NPR's Emily Harris has been following these meetings and joins us from Jerusalem. Hey, Emily.

EMILY HARRIS, BYLINE: Hey, David.

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It's All Politics
1:06 am
Thu May 23, 2013

Obama Group's Climate Push Puts President Under Scrutiny

President Obama speaks at Ellicott Dredges in Baltimore on May 17. The trip followed a visit by the company's president to Capitol Hill to testify in support of the Keystone XL pipeline. The White House says Obama's speech had nothing to do with Keystone, but environmental groups have been frustrated with his stance on the issue.
Mandel Ngan AFP/Getty Images

Originally published on Fri May 24, 2013 10:54 am

Organizing for Action — a group that formed out of President Obama's re-election campaign — has posted five tweets in the past week about climate change using the @BarackObama Twitter account.

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The Race Card Project: Six-Word Essays
1:05 am
Thu May 23, 2013

Living In Two Worlds, But With Just One Language

Elysha O'Brien and her husband, Michael, with their sons. Elysha never learned Spanish but is determined that her children will.
Courtesy of the O'Brien family

Originally published on Thu May 30, 2013 10:24 pm

NPR continues its conversations about The Race Card Project, where NPR Host/Special Correspondent Michele Norris asks people to send in six-word stories about race and culture. The submissions are personal, provocative and often quite candid.

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Law
1:05 am
Thu May 23, 2013

Sick Inmates Dying Behind Bars Despite Release Program

Nearly 30 years ago, Congress gave terminally ill inmates and prisoners with extraordinary family circumstances an early way out, known as compassionate release.
iStockphoto.com

Originally published on Fri May 24, 2013 10:54 am

Prison is a tough place, but Congress made an exception nearly 30 years ago, giving terminally ill inmates and prisoners with extraordinary family circumstances an early way out. It's called compassionate release.

But a recent investigation found that many federal inmates actually die while their requests drift through the system.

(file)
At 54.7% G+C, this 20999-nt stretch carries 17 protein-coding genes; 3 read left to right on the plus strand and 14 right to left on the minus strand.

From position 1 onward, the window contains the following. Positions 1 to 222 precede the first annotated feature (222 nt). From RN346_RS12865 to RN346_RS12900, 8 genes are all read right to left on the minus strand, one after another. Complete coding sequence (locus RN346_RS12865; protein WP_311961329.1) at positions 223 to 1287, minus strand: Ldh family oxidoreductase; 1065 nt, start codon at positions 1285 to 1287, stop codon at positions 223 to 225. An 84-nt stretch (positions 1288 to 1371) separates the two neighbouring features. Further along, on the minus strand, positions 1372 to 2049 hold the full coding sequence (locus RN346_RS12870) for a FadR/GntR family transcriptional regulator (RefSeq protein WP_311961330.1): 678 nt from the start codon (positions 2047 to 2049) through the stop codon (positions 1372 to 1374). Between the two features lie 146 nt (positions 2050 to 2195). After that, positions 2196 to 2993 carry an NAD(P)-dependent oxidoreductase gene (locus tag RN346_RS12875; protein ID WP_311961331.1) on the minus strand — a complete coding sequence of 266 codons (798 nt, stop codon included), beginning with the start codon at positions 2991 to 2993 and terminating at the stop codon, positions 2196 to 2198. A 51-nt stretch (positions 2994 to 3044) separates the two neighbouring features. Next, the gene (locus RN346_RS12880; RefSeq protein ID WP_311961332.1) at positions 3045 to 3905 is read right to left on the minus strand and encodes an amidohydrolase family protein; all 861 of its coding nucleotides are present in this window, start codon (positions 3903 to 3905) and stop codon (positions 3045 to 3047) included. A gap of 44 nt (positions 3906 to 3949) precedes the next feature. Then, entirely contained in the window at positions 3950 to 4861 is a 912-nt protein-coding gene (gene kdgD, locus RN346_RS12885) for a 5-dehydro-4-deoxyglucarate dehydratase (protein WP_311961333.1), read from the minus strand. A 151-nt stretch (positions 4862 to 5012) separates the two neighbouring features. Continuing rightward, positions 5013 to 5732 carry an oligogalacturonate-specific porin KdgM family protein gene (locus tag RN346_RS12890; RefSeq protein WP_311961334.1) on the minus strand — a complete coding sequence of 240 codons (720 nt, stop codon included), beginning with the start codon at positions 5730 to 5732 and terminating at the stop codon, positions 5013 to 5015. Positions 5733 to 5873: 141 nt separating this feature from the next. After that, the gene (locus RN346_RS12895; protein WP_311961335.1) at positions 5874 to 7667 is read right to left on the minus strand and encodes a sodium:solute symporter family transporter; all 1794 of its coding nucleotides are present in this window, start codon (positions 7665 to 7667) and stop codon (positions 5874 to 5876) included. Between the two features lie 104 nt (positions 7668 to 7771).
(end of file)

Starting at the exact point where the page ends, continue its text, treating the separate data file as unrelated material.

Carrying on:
One of them was Clarence Allen Rice.

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Shots - Health News
5:47 pm
Wed May 22, 2013

Scientific Tooth Fairies Investigate Neanderthal Breast-Feeding

This model of a molar shows color-coded barium banding patterns that reveal weaning age.
Ian Harrowell, Christine Austin, Manish Arora Harvard School of Public Health

Originally published on Fri May 24, 2013 10:54 am

When it comes to weaning, humans are weird.

Our closest relatives, chimpanzees and gorillas, breast-feed their offspring for several years. Some baby orangutans nurse until they are 7 years old.

But modern humans wean much earlier. In preindustrial societies, babies stop nursing after about two years. Which raises the question: How did we get that way? When did we make the evolutionary shift from apelike parenting to the short breast-feeding period of humans?

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The Two-Way
4:23 pm
Wed May 22, 2013

Teachers In Moore Gather For 'Sharing And Healing'

Stacy Montgomery, pre-K teacher from Briarwood Elementary, grieves with fellow teachers at the informational meeting for Moore ISD teachers and administration.
Katie Hayes Luke NPR

Originally published on Thu May 23, 2013 9:06 am

What was billed as an informational meeting for teachers turned into a session of sharing and healing.

"A lot of people in this district will need grief counseling, including myself," said Susan Pierce, the superintendent of public schools in Moore, Okla.

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The Salt
4:23 pm
Wed May 22, 2013

In Raw Milk Case, Activists See Food Freedom On Trial

Supporters say Wisconsin farmer Vernon Hershberger's trial isn't just about raw milk: It's also, they say, about the right to get foods from farmers without government intervention.
Toby Talbot AP

Originally published on Thu May 23, 2013 3:59 pm

What is the case against Wisconsin farmer Vernon Hershberger really about? It depends on whom you ask.

To hear the prosecution, it's about licensing, not raw milk: Hershberger, a dairy farmer hailing from the town of Loganville, is on trial this week for operating without three licenses. He's also accused of continuing to sell raw milk to members of his private club after he was ordered not to.

If convicted, the father of 10 faces more than a year in jail and more than $10,000 in fines.

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The Two-Way
4:00 pm
Wed May 22, 2013

Holder Acknowledges U.S. Citizens Killed In Drone Strikes

A Nov. 2010 file image of Anwar al-Awlaki taken from video and released by SITE Intelligence Group.
Associated Press

Originally published on Wed May 22, 2013 5:12 pm

For the first time, the U.S. government has acknowledged killing four American citizens in lethal drone strikes far outside traditional battlefields, confirming information that had been widely known but has only recently been unclassified under orders of the president.

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Parallels
3:53 pm
Wed May 22, 2013